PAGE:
And regional politicians what more of this? 

Do they not  realize that with the impending HST and other downloaded provincial taxes onto regional taxpayers, there is no money left for this “pixie dust’ TransLink planning.

What should worry advocates for the return of the interurban is that regional politicians want to continue TransLink’s extremely expensive, yet grossly inept transit planning and not wanting to pursue more affordable transit solutions. To be blunt, by voting to fund TransLink, regional politicians have voted to leave South of Fraser residents out of the mix, while gladly tapping their wallets to pay for dated transit plans that have proven unworkable.

Man the lifeboats!

Metro Vancouver board pushes for $450 million a year increase in TransLink funding

By Matthew Burrows

Metro Vancouver directors voted today (September 25) to push for the best-case TransLink funding scenario.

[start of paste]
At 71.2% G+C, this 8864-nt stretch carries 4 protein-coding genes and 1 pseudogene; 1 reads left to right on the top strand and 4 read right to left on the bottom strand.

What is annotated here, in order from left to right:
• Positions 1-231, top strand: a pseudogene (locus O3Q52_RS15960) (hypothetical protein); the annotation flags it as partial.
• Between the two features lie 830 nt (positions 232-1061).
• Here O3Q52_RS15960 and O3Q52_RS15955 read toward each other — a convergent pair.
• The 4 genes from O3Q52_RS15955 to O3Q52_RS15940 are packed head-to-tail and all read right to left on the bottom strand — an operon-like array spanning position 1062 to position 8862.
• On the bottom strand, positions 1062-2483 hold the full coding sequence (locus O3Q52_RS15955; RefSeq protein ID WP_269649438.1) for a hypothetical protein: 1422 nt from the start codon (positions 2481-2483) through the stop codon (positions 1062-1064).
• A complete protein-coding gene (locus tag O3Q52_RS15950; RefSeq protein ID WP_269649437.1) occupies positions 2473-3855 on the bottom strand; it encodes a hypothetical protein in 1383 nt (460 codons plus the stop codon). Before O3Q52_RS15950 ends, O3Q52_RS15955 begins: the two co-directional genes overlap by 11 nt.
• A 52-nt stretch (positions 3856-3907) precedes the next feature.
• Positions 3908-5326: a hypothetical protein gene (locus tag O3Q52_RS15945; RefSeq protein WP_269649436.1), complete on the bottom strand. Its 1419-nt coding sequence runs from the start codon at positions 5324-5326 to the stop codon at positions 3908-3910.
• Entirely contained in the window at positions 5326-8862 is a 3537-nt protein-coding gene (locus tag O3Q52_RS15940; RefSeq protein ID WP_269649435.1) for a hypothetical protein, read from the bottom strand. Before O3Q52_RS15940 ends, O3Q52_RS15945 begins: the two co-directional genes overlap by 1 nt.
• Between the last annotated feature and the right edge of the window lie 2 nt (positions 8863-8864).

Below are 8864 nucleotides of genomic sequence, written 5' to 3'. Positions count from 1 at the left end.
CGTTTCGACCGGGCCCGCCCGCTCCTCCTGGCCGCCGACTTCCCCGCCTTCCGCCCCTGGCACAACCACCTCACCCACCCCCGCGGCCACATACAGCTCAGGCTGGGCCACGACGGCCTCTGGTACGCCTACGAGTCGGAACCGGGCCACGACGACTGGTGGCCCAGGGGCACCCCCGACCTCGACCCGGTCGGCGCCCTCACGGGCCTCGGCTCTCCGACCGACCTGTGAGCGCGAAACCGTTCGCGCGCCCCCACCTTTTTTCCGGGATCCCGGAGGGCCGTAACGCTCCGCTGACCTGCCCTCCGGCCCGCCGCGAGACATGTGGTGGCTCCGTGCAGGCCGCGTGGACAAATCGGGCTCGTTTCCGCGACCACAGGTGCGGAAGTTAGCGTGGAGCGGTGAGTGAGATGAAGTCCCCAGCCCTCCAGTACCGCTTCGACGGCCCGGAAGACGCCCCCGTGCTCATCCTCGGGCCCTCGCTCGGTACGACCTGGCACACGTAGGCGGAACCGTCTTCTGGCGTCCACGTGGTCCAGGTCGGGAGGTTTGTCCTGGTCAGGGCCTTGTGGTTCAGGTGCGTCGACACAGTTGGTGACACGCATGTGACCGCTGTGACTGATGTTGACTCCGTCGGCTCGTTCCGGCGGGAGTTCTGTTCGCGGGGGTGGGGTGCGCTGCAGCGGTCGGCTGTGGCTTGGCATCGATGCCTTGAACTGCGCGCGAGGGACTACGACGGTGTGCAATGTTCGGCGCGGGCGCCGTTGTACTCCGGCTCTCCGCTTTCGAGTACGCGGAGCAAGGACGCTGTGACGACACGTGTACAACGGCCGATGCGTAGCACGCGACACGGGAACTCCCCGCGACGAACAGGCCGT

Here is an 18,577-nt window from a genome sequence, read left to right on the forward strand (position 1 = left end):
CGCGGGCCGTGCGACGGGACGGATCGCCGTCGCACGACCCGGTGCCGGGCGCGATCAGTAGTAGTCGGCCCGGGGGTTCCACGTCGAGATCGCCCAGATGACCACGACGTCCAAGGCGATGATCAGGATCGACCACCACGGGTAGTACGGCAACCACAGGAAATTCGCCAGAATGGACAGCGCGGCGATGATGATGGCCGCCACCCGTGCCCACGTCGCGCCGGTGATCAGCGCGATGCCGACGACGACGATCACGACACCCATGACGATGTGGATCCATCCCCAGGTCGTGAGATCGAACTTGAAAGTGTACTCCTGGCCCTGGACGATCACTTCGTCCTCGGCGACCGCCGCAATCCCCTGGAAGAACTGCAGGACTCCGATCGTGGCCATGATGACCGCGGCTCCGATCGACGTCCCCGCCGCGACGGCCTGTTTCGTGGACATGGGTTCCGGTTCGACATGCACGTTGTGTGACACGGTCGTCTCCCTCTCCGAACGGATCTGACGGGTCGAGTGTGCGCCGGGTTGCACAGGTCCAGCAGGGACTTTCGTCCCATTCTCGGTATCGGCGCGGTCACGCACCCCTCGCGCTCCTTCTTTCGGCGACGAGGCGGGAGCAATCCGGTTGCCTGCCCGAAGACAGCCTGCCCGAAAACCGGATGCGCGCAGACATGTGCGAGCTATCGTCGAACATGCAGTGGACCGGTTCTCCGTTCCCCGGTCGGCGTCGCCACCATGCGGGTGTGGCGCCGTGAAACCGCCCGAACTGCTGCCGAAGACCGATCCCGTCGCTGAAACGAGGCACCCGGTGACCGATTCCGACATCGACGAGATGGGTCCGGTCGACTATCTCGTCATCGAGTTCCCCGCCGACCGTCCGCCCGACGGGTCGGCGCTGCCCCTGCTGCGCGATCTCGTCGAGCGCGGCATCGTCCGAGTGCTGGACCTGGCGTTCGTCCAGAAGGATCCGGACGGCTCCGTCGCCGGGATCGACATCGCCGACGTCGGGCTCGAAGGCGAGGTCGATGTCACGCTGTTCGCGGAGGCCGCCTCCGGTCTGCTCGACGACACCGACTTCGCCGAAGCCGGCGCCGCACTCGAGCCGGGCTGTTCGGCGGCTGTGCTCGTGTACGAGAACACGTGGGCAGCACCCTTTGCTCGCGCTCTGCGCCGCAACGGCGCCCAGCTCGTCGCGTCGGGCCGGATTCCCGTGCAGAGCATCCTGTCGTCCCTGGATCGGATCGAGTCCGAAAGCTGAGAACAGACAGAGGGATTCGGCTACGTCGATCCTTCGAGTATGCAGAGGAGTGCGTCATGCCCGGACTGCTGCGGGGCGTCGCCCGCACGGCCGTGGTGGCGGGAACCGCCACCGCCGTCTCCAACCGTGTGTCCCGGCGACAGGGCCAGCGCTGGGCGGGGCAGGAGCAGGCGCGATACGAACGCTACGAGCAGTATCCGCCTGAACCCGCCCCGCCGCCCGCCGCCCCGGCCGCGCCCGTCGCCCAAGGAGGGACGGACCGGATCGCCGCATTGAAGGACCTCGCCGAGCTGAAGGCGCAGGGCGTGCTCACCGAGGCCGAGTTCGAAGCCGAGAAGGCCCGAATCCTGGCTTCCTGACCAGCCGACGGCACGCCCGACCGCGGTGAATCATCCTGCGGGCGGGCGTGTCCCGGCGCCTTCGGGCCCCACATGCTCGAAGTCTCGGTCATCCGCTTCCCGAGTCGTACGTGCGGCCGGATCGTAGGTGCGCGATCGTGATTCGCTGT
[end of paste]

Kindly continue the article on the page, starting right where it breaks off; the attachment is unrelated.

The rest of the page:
Burnaby councilor Sav Dhaliwal was the only politician who voted against Vancouver mayor and director Gregor Robertson’s motion.

Now the board will send the message to TransLink’s private board of directors and its mayors’ council that it should implement $450 million in annual funding above current levels—the most generous of the three options presented in TransLink’s 2010 10-Year Plan to address funding constraints at the regional transportation authority.

The Metro motion originated through its regional planning committee earlier this month. At the latest meeting at Metro headquarters in Burnaby, directors also expressed concerns over the first business-as-usual “base plan” funding scenario proposed, which would lead to “drastic cuts”, according to TransLink.

TransLink CEO Tom Prendergast was at the meeting, and said he wanted to avoid the potential “chaos” the base plan would unleash on transit riders across the region.

Robertson said at the meeting that significant consultation had taken place to get to the Metro consensus. He said it was important that directors “don’t fold tents now” and “remain united”. In response,